Wrexham Council calls for ban on ‘un-recyclable’ free plastic toys given out to children
The Welsh Government is being urged to consider a ban on free plastic toys given out to children after a local authority described them as “un-recyclable”.
The call has been made by Wrexham Council amid concerns free gifts handed out with magazines and at events are causing damage to the environment.
The government is currently consulting on plans to reduce single use plastics in Wales.
Ministers are proposing to introduce legislation to ban businesses from providing certain items to consumers, regardless of whether they intend to charge for them or not.
They include plastic cotton buds, cutlery, plates and straws, as well as food containers and cups made of polystyrene.
However, the authority has argued that plastic freebies should also be included in the list as researchers have highlighted they can take hundreds of years to break down.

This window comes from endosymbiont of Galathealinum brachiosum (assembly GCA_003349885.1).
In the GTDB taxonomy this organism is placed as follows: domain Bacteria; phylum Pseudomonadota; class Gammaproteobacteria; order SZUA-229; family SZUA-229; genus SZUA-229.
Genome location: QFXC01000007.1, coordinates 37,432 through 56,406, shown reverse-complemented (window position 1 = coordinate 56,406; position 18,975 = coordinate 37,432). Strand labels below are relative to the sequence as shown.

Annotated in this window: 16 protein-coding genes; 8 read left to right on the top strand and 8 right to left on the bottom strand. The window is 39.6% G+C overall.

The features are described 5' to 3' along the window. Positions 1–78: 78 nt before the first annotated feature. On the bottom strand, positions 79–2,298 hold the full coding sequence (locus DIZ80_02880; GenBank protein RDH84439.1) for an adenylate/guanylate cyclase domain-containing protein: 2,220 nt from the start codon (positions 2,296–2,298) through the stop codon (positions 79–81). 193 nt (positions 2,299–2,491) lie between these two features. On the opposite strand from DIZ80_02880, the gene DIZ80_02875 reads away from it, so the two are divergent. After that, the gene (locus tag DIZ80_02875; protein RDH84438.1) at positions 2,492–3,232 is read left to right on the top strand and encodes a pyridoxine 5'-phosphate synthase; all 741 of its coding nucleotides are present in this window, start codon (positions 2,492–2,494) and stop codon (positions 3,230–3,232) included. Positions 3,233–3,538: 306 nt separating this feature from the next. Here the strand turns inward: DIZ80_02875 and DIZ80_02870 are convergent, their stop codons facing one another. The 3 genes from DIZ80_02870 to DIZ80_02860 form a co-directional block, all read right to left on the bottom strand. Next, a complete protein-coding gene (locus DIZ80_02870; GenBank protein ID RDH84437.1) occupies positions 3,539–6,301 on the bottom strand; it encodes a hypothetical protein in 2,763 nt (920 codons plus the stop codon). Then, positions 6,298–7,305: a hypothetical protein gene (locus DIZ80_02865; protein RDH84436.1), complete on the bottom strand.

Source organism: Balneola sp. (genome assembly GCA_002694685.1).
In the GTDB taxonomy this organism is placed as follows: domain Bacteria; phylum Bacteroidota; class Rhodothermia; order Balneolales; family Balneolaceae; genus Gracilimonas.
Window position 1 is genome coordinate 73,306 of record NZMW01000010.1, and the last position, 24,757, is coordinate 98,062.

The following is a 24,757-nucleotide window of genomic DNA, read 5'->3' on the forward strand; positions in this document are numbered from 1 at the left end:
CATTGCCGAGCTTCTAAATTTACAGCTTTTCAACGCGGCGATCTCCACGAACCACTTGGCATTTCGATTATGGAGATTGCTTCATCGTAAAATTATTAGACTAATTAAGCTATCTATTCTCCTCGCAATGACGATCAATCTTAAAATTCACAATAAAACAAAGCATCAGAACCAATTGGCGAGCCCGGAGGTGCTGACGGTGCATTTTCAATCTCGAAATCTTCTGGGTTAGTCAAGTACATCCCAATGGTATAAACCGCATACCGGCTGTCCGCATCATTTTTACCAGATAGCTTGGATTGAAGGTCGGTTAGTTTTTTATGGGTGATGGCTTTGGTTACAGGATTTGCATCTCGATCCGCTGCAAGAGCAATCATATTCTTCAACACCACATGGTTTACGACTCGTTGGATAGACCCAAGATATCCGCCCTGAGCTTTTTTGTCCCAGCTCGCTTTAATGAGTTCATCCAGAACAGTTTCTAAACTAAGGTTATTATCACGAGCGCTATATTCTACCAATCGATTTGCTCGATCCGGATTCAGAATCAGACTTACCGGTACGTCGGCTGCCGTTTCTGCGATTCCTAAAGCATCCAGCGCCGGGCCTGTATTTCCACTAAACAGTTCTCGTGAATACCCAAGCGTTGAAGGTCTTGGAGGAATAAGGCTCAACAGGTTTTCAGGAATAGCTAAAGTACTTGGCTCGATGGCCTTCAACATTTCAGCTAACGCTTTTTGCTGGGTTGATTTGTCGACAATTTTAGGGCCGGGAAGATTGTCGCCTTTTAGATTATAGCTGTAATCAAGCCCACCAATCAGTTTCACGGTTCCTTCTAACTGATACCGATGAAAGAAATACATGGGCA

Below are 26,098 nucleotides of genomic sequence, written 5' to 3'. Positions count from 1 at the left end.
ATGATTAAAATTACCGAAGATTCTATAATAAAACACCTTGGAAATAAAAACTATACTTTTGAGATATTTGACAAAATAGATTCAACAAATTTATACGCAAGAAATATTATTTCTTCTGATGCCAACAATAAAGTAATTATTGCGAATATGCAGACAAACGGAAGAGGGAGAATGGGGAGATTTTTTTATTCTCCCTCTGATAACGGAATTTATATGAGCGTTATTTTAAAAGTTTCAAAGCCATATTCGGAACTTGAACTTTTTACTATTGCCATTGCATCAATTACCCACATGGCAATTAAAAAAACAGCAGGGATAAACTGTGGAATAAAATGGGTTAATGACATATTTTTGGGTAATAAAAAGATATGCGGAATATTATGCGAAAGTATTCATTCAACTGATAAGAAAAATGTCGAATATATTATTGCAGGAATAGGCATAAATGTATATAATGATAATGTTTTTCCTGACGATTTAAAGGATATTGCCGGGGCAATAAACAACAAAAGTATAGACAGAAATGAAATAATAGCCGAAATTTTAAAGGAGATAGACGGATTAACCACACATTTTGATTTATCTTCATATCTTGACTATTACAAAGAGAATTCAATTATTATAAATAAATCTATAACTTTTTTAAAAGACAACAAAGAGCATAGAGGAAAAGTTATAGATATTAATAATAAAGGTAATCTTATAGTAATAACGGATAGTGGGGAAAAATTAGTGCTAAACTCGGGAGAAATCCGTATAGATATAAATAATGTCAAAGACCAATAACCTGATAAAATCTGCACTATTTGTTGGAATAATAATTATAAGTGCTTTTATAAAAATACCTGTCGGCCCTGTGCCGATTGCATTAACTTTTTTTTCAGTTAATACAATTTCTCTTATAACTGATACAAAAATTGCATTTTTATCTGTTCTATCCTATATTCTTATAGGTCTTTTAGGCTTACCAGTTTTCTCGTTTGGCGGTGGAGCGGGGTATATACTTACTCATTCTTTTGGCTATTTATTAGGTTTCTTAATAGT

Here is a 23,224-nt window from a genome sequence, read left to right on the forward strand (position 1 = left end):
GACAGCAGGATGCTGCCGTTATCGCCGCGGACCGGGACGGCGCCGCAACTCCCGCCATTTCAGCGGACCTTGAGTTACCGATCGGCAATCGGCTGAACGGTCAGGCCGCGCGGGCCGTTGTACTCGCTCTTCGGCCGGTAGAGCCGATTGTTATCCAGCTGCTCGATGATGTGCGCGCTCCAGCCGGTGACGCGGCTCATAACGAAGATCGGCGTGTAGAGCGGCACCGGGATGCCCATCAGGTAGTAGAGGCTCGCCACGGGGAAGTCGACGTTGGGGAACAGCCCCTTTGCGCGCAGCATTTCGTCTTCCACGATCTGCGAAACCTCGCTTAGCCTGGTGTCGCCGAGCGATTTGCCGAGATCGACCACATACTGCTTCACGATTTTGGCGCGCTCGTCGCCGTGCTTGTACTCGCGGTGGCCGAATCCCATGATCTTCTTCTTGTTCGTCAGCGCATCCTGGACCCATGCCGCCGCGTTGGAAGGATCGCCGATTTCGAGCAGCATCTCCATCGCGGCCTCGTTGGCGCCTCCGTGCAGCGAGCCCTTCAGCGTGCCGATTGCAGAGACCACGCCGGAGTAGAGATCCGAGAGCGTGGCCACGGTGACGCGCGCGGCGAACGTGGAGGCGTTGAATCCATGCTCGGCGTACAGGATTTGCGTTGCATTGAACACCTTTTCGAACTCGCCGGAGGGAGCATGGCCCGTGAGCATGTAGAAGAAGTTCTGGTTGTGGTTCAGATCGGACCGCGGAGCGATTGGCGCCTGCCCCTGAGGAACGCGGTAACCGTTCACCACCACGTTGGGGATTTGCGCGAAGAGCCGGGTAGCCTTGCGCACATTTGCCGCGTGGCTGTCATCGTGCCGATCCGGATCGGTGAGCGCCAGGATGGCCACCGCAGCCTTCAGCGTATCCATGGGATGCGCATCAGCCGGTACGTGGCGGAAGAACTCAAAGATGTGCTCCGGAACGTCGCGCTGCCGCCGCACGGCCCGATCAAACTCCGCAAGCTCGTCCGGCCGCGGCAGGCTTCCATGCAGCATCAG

In its proposed response, the council said: “In addition to the items mentioned in the consultation, we would like to call for a ban on all plastic non-essential promotional materials (i.e. “freebies”).
“These items are often given out at events, with magazines, in shops etc. and are often targeted at children.
“They have no functional use, are often poor in quality and quickly discarded. They are often un-recyclable.
“We believe that these items add unnecessary plastics to our waste, and promote a message which is at odds with the environmental responsibility we are otherwise teaching our younger generations.”
It has also called for a ban on plastic confetti used at weddings and in greeting cards.
The government’s overall aim is to achieve a “zero waste nation” by 2050.
It would mean that all discarded materials would need to be recycled or recirculated as it requires a recycling rate of 100 per cent from all sectors.
The deadline for responses to the consultation is October 22 with the council’s lead member for environment Cllr David A Bithell expected to approve its reply under delegated powers.
By Liam Randall – BBC Local Democracy Reporter
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